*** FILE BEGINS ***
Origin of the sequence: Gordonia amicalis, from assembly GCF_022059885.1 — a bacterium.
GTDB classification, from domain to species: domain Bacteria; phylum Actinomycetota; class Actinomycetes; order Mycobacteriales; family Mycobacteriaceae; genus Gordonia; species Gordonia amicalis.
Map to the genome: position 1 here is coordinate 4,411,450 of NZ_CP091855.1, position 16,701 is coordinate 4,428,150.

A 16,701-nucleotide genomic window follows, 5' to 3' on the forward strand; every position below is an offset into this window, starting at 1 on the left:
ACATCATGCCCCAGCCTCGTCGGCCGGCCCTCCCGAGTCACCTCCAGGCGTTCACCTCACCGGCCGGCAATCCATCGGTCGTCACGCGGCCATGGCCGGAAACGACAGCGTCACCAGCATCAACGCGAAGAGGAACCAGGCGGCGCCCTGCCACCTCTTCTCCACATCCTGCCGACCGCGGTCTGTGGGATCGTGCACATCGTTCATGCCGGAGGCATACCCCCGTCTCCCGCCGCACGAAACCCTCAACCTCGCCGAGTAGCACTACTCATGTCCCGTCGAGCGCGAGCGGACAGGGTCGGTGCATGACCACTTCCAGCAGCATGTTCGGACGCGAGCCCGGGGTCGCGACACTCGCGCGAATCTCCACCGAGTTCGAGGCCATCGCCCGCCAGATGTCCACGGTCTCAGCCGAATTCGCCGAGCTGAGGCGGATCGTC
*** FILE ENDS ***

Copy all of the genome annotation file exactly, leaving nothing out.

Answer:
Origin of the sequence: Gordonia amicalis, from assembly GCF_022059885.1 — a bacterium.
GTDB classification, from domain to species: domain Bacteria; phylum Actinomycetota; class Actinomycetes; order Mycobacteriales; family Mycobacteriaceae; genus Gordonia; species Gordonia amicalis.
Map to the genome: position 1 here is coordinate 4,411,450 of NZ_CP091855.1, position 16,701 is coordinate 4,428,150.

A 16,701-nucleotide genomic window follows, 5' to 3' on the forward strand; every position below is an offset into this window, starting at 1 on the left:
ACATCATGCCCCAGCCTCGTCGGCCGGCCCTCCCGAGTCACCTCCAGGCGTTCACCTCACCGGCCGGCAATCCATCGGTCGTCACGCGGCCATGGCCGGAAACGACAGCGTCACCAGCATCAACGCGAAGAGGAACCAGGCGGCGCCCTGCCACCTCTTCTCCACATCCTGCCGACCGCGGTCTGTGGGATCGTGCACATCGTTCATGCCGGAGGCATACCCCCGTCTCCCGCCGCACGAAACCCTCAACCTCGCCGAGTAGCACTACTCATGTCCCGTCGAGCGCGAGCGGACAGGGTCGGTGCATGACCACTTCCAGCAGCATGTTCGGACGCGAGCCCGGGGTCGCGACACTCGCGCGAATCTCCACCGAGTTCGAGGCCATCGCCCGCCAGATGTCCACGGTCTCAGCCGAATTCGCCGAGCTGAGGCGGATCGTC